Holy Land


Good Friday Jerusalem, protected by the Israeli Army (green berets) and Israeli Police

We are going to the Holy Land during Holy Week. It has been two years since our ministry team last visited the Holy Land. For over 30 years we have carried the Cross in drama down the Via Dolorosa. About nine years ago, Joanne, our ministry leader passed on the mantle of the role of the Blessed Mother to me. We reenact the 14 Stations of the Cross on Good Friday. This is a powerful witness to all pilgrims visiting the Holy Land to see first hand what Jesus endured for our sins. It is also a great witness worldwide, as media from many countries feed this through the airwaves.

We enter through the Lion’s Gate (also know as Stephen’s Gate) of the Old City and walk up a steep incline to reach the Praetorium. It is in this area that we apply the stage blood on Jesus. We are protected by both the Israeli Police and well as the Israeli Army. They surround our group, encircling us as we go through the Stations of the Cross. We need this protection because otherwise we would be trampled by the crowds and the media. Once we reach the Muslim section it gets pretty intense. They are not celebrating with us, and their reaction is not welcoming. Sometimes we get spat on and there is always a man with a real whip waiting to attack Jesus; the Israeli Army is always helpful in these situations. The Israeli Army form a wall with their arms locked to keep control of the crowd. Many pilgrims who follow, and are deeply moved by the drama. Jim, from our team will be playing Jesus this year. Jim, is a former real rocket scientist who gave up his six-figure salary to serve the Lord and has recently converted to Catholicism.  My role is portraying the Mother of Jesus. I will do what all mothers do in real life, which is protecting our children. Both Jim and I are spiritually transformed. As I portray the Mother of God, the tears that I shed are real and I cannot control what overcomes me. I just feel the deep empathy of a mother in great pain for her child. I am praying for the needs of others as well, at this time.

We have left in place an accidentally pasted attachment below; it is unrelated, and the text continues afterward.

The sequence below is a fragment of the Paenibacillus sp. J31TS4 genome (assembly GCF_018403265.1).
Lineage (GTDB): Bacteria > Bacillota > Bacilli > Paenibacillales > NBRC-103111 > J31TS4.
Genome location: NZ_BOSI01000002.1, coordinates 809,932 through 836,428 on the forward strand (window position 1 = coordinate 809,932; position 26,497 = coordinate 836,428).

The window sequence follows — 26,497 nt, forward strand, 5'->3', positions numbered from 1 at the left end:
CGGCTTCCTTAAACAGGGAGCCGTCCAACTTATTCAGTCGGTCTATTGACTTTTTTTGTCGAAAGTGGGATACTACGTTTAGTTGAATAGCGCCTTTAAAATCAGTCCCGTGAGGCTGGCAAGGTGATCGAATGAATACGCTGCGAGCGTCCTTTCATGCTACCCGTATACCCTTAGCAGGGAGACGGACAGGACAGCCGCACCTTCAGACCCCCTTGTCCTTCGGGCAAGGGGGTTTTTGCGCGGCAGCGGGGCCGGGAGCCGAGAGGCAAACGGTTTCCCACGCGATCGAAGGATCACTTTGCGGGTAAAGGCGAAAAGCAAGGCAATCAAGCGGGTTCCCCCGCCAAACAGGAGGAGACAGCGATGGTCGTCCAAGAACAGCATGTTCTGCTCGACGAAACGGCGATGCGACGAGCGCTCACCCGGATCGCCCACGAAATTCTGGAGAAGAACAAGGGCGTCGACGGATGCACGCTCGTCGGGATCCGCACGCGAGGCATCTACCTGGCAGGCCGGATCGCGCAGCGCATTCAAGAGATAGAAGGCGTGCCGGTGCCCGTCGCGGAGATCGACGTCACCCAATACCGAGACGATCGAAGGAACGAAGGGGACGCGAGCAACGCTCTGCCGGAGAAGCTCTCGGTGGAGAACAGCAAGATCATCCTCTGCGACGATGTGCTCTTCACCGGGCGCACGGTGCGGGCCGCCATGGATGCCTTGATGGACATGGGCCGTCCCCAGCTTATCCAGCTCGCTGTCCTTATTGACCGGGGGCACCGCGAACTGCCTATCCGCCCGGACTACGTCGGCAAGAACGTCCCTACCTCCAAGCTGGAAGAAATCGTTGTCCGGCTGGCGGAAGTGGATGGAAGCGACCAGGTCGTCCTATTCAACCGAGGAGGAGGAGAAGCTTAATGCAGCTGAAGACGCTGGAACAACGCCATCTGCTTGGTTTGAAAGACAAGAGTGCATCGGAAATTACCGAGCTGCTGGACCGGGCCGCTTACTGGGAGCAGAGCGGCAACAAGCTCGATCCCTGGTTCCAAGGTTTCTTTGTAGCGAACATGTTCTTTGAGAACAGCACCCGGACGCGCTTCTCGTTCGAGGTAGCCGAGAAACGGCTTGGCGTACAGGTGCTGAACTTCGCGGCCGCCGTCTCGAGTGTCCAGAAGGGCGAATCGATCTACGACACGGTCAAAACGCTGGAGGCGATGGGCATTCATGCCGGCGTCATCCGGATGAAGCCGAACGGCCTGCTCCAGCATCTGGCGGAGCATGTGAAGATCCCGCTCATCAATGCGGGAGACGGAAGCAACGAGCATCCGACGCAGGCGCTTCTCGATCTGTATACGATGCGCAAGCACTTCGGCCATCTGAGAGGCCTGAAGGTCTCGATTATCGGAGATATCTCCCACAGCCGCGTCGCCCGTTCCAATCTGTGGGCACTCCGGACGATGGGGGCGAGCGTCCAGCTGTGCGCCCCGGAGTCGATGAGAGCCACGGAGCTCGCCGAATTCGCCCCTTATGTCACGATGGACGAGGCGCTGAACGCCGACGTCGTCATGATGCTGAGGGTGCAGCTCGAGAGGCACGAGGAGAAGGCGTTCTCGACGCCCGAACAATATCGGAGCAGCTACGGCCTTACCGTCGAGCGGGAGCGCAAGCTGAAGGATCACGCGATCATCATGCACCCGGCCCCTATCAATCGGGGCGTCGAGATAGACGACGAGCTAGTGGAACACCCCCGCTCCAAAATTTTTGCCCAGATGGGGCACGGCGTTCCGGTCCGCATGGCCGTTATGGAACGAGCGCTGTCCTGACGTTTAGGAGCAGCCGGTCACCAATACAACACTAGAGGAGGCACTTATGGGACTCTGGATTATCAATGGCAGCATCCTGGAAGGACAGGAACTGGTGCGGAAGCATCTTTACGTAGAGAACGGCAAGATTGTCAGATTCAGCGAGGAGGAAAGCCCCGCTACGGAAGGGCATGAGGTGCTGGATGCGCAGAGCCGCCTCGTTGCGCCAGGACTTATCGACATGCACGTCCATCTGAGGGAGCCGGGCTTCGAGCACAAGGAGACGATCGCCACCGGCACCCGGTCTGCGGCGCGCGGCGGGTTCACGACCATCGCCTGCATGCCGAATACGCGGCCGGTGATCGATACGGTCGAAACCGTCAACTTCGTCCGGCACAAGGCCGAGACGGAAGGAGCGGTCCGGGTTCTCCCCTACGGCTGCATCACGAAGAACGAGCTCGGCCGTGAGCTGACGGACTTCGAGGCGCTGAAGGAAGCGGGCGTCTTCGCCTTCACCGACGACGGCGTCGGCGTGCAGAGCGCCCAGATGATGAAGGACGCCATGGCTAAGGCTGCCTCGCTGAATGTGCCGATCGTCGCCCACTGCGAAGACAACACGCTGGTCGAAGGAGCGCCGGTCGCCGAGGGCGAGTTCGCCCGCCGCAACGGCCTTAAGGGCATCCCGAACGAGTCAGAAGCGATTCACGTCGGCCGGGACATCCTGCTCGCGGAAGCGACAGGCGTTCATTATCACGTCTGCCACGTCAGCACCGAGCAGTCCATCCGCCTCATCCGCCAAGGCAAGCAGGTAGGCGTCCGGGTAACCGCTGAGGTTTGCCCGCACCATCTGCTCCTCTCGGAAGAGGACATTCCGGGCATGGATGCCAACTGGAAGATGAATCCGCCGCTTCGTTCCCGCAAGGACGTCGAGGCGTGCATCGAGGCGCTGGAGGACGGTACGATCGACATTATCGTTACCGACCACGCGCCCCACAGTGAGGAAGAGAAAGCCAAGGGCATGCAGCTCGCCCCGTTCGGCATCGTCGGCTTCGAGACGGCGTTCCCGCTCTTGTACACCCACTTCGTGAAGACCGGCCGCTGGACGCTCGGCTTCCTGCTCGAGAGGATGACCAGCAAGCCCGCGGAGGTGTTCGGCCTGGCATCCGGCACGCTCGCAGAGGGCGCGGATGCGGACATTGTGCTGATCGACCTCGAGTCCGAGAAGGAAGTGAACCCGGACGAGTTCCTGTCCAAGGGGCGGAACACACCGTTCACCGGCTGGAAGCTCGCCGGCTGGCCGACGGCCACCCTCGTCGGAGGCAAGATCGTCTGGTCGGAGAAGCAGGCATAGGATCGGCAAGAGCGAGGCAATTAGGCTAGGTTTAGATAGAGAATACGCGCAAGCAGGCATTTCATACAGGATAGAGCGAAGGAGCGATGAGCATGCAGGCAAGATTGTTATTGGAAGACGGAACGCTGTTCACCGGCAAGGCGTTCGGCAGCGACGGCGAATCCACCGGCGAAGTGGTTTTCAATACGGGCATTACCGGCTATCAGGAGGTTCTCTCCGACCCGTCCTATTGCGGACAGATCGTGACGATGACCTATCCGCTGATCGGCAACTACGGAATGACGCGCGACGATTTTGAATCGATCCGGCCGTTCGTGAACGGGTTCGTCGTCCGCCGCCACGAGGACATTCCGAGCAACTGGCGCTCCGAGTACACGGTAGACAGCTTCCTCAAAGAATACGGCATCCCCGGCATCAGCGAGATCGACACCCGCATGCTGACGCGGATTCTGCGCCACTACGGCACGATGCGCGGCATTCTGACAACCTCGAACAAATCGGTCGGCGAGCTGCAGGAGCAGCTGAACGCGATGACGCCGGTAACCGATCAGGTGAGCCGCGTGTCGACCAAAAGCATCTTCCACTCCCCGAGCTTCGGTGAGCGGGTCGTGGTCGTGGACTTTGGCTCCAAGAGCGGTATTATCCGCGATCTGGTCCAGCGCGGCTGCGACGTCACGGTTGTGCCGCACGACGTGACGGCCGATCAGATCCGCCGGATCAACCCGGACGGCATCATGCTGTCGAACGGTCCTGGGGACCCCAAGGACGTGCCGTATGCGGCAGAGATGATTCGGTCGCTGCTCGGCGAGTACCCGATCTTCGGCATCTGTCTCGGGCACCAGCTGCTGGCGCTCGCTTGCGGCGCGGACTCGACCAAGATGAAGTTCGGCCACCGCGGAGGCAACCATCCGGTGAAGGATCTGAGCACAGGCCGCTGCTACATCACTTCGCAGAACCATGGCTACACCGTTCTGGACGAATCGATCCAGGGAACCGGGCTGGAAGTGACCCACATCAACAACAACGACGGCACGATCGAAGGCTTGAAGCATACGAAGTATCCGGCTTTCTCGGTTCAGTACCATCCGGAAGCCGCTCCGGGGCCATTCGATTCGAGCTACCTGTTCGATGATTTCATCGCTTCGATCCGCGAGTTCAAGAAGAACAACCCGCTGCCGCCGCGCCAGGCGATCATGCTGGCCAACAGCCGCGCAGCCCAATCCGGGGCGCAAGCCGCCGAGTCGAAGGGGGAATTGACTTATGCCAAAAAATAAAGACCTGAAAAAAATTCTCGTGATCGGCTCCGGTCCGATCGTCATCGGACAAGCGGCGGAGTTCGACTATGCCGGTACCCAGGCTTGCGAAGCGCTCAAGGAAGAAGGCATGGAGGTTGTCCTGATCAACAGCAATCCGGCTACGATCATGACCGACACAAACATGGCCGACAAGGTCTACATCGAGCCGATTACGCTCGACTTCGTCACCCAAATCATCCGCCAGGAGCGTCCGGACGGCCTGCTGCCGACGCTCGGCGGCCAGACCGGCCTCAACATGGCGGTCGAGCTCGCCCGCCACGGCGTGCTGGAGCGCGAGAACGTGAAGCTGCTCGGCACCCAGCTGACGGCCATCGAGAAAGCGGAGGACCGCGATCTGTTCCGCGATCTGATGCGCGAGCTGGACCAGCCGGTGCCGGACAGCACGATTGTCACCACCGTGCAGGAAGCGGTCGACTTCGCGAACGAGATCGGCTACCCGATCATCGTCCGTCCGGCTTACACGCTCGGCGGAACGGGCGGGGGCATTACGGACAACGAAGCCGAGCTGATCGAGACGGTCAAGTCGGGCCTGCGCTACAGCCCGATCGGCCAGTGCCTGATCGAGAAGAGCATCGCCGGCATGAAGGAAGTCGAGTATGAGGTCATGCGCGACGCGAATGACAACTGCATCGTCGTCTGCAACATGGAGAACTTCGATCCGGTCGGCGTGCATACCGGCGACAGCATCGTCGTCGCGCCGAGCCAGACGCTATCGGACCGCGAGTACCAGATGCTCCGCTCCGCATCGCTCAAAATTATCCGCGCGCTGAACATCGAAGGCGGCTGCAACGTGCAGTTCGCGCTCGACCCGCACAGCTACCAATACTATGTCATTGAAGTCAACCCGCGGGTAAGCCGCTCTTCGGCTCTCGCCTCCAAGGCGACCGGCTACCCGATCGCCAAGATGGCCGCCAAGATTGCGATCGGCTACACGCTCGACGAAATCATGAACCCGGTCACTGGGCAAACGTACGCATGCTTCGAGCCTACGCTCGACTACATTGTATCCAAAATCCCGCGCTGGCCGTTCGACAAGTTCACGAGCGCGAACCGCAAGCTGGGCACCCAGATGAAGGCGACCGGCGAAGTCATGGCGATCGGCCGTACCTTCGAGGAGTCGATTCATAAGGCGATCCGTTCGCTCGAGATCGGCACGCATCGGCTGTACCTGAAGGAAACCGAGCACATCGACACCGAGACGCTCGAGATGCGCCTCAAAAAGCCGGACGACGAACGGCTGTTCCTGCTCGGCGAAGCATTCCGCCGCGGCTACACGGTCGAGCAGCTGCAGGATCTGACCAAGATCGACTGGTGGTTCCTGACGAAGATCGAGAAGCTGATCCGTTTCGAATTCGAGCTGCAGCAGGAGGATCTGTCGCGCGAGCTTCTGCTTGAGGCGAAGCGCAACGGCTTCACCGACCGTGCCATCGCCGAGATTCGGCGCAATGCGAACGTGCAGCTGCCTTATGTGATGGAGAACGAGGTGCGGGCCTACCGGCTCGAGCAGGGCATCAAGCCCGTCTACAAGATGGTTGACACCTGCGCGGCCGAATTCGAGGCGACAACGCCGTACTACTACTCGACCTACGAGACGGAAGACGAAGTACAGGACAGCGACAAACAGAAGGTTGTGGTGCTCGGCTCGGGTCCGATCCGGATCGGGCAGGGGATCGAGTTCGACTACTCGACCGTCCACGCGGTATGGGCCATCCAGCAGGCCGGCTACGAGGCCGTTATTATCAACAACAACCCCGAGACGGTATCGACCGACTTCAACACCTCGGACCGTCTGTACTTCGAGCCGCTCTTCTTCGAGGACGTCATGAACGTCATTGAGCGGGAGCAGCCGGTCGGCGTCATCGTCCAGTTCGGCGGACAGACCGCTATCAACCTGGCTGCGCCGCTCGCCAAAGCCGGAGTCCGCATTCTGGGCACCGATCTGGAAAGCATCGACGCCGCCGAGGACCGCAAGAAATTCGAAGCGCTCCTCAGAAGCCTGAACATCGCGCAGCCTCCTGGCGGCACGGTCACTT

Church of the Holy Sepulcher, praying and leaving prayer requests

We are prayer warriors, and our intention is to pray the entire time we are in the Holy Land. Once my friend Pat (from the ministry) and I had prayer requests that were to be left at the Church of the Holy Sepulcher. The problem was that we were leaving that afternoon at 1 PM to catch a flight home. Both Pat and I determined that it was important to fulfill our duty to those that gave us the requests. The Church of the Holy Sepulcher opens at 6 AM so we decided to leave early.  We left the hotel by taxi, our Arabic taxi driver only spoke his native tongue, and we did our best in explaining the way to the Church of the Holy Sepulcher. We were dropped us off at the Damascus Gate, which was unfamiliar to me. The Old City is small so I was confident that we could find our way. The Old City, which has nine gates, is composed of a Jewish Quarter, Muslim, Armenian, and Christian Quarters. We could hear Arabic speech, and the smell of strong coffee filled the morning air, but we were uncomfortable and did not feel safe. Suddenly, from a distance, we could see a group of rowdy young men coming toward us after what seemed to be a long night out for them. We felt so out of place and were trying to remain calm.  As the men came closer the more uneasy it was for us. I know the Old City well and would have eventually figured out how to get to the Church, but this was scary. Suddenly a lone man who seemed to be coming  from  no where, asked us, “What are you doing here?” I stated that we were on our way to the Church of the Holy Sepulcher. He softly said to follow him. We did just that, he led us out of the Damascus Gate, and we walked around the Old City, and re-entered through the New Gate. Then the man said, ” is as far as I can go,” and pointed to the way of the Church. Pat and I were in complete agreement that we might have had an encounter with an angel. We walked into the nearly empty church, and prayed for several hours, before heading back to the hotel.

Vintage hotel hair dryer

For years we have been staying at the Seven Arches Hotel. This hotel, which overlooks the Mount of Olives, provides a perfect view of the Old City, and the gold glistening from the Dome of the Rock serves as our landmark. The staff at the Seven Arches have been around as long as we have, and we have bonded with them, and forming a beautiful friendship with our Muslim hosts. We are excited to hear that the hotel has gone through some renovations, and including a new elevator and I hope new hair dryers as well.

Please forward your prayer request!


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